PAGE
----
1. I've been thinking more about this.

    People want there to be a sense of community around atheism. We keep talking about it. We note individuals who exhibit leadership qualities speaking about atheism, and some of those people attract enough attention to become celebrities.

    There are some really good books out there, and the people who have read them have that much in common.

    There are some very well-written blogs, and people follow them and have that much in common.

    We have social oppression in common. That's huge. Every underdog longs to find others who are underdogs for the same reason. (It's interesting that mainstream Christians sometimes claim to be underdogs, but that's probably a whole different issue.)

    The thing is, we're all just people, and these little communities that crop up around an idea all follow the same pattern and turn into the same thing. We become bigger groups of people, and our commonalities become less binding. We become more amorphous.

    But that can be a good thing. We're all members of the global community, and maybe that's more important. I really think that secularism is valued in the global community. Maybe it's intended as a neutral ground for people of diverse religions to do business with and coexist with each other, but if secularism itself becomes popular, the platform will be strengthened. Whatever remaining religious will have more guaranteed rights. I know most religious people feel they have more rights if they have more power, but only one or two religious groups can dominate, which means the rest will lose. Therefore, secularism is beneficial to them, by stopping the social teeter-totter of religious domination.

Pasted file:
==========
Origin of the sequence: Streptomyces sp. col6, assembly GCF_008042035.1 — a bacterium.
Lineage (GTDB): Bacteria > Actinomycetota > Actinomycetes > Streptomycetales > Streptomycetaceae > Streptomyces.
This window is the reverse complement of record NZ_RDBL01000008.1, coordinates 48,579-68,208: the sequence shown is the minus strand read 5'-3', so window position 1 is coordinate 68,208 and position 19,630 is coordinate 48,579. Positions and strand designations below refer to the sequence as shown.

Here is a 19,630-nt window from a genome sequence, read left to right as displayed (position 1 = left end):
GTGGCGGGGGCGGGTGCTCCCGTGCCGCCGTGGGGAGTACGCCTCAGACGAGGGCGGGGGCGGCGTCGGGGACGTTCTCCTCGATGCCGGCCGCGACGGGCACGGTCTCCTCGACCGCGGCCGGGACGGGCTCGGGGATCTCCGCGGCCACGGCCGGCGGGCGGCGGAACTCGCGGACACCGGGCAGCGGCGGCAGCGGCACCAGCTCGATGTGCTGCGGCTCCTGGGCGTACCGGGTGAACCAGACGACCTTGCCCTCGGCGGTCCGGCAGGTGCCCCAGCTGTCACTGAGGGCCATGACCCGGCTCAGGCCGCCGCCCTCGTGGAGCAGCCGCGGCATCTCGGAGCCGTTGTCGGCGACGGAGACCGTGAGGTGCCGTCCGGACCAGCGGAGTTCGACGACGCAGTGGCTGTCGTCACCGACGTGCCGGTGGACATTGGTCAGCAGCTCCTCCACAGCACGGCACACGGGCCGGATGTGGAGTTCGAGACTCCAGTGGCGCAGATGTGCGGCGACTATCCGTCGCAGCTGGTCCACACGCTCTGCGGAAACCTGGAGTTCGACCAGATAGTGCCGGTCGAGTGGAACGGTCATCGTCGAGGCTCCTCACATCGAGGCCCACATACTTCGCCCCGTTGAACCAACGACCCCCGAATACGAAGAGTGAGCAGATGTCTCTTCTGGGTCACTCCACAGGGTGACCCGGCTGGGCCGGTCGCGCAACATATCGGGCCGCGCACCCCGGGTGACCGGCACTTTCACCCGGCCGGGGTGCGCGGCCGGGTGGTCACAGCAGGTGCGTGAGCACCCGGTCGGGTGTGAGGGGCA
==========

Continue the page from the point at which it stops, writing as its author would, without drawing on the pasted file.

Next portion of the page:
But in the meantime, everyone wants to belong to something, and there are a lot of messages that seculrism for its own sake is not acceptable.

    Atheists lack a Pope or any formal structure to keep us all arranged in a group. Therefore I think we will try to form a community, succeed in small pockets, fail on the large scale, and then discover that that's all right. It will be all right someday. Maybe it's all right now, if you don't mind people occasionally saying harsh things about you and trying to interfere with your legal rights.